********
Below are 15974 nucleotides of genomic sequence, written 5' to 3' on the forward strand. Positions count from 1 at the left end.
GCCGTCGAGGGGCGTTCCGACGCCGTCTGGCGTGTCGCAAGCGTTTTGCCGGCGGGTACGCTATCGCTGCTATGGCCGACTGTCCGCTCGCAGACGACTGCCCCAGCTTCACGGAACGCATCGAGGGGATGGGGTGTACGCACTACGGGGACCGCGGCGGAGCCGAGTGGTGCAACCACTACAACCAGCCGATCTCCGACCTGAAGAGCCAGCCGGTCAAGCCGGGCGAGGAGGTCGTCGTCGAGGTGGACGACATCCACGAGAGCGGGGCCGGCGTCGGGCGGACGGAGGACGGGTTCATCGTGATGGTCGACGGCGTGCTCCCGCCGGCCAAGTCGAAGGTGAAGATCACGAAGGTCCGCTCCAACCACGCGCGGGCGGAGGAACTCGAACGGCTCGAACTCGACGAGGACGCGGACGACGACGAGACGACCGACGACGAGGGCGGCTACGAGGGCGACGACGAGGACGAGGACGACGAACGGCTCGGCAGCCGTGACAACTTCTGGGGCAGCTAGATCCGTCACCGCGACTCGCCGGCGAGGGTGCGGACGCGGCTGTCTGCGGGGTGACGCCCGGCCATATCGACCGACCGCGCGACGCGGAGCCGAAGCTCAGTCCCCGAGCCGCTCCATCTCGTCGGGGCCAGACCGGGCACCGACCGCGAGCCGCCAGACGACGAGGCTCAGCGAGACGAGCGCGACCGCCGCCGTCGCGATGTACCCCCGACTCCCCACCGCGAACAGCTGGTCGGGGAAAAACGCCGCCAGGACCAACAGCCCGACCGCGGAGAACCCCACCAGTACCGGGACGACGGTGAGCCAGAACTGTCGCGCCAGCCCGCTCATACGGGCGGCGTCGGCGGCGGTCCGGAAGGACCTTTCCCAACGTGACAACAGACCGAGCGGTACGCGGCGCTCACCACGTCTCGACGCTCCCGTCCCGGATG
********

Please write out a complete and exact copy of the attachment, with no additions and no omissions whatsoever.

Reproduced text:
Below are 15974 nucleotides of genomic sequence, written 5' to 3' on the forward strand. Positions count from 1 at the left end.
GCCGTCGAGGGGCGTTCCGACGCCGTCTGGCGTGTCGCAAGCGTTTTGCCGGCGGGTACGCTATCGCTGCTATGGCCGACTGTCCGCTCGCAGACGACTGCCCCAGCTTCACGGAACGCATCGAGGGGATGGGGTGTACGCACTACGGGGACCGCGGCGGAGCCGAGTGGTGCAACCACTACAACCAGCCGATCTCCGACCTGAAGAGCCAGCCGGTCAAGCCGGGCGAGGAGGTCGTCGTCGAGGTGGACGACATCCACGAGAGCGGGGCCGGCGTCGGGCGGACGGAGGACGGGTTCATCGTGATGGTCGACGGCGTGCTCCCGCCGGCCAAGTCGAAGGTGAAGATCACGAAGGTCCGCTCCAACCACGCGCGGGCGGAGGAACTCGAACGGCTCGAACTCGACGAGGACGCGGACGACGACGAGACGACCGACGACGAGGGCGGCTACGAGGGCGACGACGAGGACGAGGACGACGAACGGCTCGGCAGCCGTGACAACTTCTGGGGCAGCTAGATCCGTCACCGCGACTCGCCGGCGAGGGTGCGGACGCGGCTGTCTGCGGGGTGACGCCCGGCCATATCGACCGACCGCGCGACGCGGAGCCGAAGCTCAGTCCCCGAGCCGCTCCATCTCGTCGGGGCCAGACCGGGCACCGACCGCGAGCCGCCAGACGACGAGGCTCAGCGAGACGAGCGCGACCGCCGCCGTCGCGATGTACCCCCGACTCCCCACCGCGAACAGCTGGTCGGGGAAAAACGCCGCCAGGACCAACAGCCCGACCGCGGAGAACCCCACCAGTACCGGGACGACGGTGAGCCAGAACTGTCGCGCCAGCCCGCTCATACGGGCGGCGTCGGCGGCGGTCCGGAAGGACCTTTCCCAACGTGACAACAGACCGAGCGGTACGCGGCGCTCACCACGTCTCGACGCTCCCGTCCCGGATG